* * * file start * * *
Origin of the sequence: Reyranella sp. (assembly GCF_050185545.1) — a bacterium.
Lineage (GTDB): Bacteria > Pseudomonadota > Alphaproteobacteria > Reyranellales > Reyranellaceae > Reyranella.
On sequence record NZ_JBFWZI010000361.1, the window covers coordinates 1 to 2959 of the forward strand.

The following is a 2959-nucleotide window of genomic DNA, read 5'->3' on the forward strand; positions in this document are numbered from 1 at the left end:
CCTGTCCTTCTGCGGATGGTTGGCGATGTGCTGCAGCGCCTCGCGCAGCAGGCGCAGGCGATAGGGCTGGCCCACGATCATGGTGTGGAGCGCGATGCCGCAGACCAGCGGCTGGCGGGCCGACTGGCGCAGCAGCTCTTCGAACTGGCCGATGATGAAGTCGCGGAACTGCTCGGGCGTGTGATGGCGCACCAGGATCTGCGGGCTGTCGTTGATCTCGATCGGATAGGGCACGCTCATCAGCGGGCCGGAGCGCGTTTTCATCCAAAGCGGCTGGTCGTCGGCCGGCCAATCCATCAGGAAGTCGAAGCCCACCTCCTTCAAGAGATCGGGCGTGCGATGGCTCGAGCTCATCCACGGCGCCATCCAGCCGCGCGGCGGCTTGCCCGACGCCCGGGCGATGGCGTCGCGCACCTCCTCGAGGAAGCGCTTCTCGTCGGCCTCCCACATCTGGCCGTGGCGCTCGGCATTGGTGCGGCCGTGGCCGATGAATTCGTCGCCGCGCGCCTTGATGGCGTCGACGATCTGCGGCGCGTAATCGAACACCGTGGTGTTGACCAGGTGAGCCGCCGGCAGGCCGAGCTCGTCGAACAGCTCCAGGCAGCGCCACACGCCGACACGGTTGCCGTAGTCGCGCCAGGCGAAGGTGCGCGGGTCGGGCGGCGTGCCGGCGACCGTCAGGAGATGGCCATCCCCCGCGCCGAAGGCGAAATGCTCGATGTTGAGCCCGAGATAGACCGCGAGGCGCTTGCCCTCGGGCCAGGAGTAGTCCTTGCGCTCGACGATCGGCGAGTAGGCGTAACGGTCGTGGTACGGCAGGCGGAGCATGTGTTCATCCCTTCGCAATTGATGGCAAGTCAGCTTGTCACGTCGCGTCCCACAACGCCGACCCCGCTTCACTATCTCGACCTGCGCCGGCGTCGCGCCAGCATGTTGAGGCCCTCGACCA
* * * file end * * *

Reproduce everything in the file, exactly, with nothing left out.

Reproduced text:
Origin of the sequence: Reyranella sp. (assembly GCF_050185545.1) — a bacterium.
Lineage (GTDB): Bacteria > Pseudomonadota > Alphaproteobacteria > Reyranellales > Reyranellaceae > Reyranella.
On sequence record NZ_JBFWZI010000361.1, the window covers coordinates 1 to 2959 of the forward strand.

The following is a 2959-nucleotide window of genomic DNA, read 5'->3' on the forward strand; positions in this document are numbered from 1 at the left end:
CCTGTCCTTCTGCGGATGGTTGGCGATGTGCTGCAGCGCCTCGCGCAGCAGGCGCAGGCGATAGGGCTGGCCCACGATCATGGTGTGGAGCGCGATGCCGCAGACCAGCGGCTGGCGGGCCGACTGGCGCAGCAGCTCTTCGAACTGGCCGATGATGAAGTCGCGGAACTGCTCGGGCGTGTGATGGCGCACCAGGATCTGCGGGCTGTCGTTGATCTCGATCGGATAGGGCACGCTCATCAGCGGGCCGGAGCGCGTTTTCATCCAAAGCGGCTGGTCGTCGGCCGGCCAATCCATCAGGAAGTCGAAGCCCACCTCCTTCAAGAGATCGGGCGTGCGATGGCTCGAGCTCATCCACGGCGCCATCCAGCCGCGCGGCGGCTTGCCCGACGCCCGGGCGATGGCGTCGCGCACCTCCTCGAGGAAGCGCTTCTCGTCGGCCTCCCACATCTGGCCGTGGCGCTCGGCATTGGTGCGGCCGTGGCCGATGAATTCGTCGCCGCGCGCCTTGATGGCGTCGACGATCTGCGGCGCGTAATCGAACACCGTGGTGTTGACCAGGTGAGCCGCCGGCAGGCCGAGCTCGTCGAACAGCTCCAGGCAGCGCCACACGCCGACACGGTTGCCGTAGTCGCGCCAGGCGAAGGTGCGCGGGTCGGGCGGCGTGCCGGCGACCGTCAGGAGATGGCCATCCCCCGCGCCGAAGGCGAAATGCTCGATGTTGAGCCCGAGATAGACCGCGAGGCGCTTGCCCTCGGGCCAGGAGTAGTCCTTGCGCTCGACGATCGGCGAGTAGGCGTAACGGTCGTGGTACGGCAGGCGGAGCATGTGTTCATCCCTTCGCAATTGATGGCAAGTCAGCTTGTCACGTCGCGTCCCACAACGCCGACCCCGCTTCACTATCTCGACCTGCGCCGGCGTCGCGCCAGCATGTTGAGGCCCTCGACCA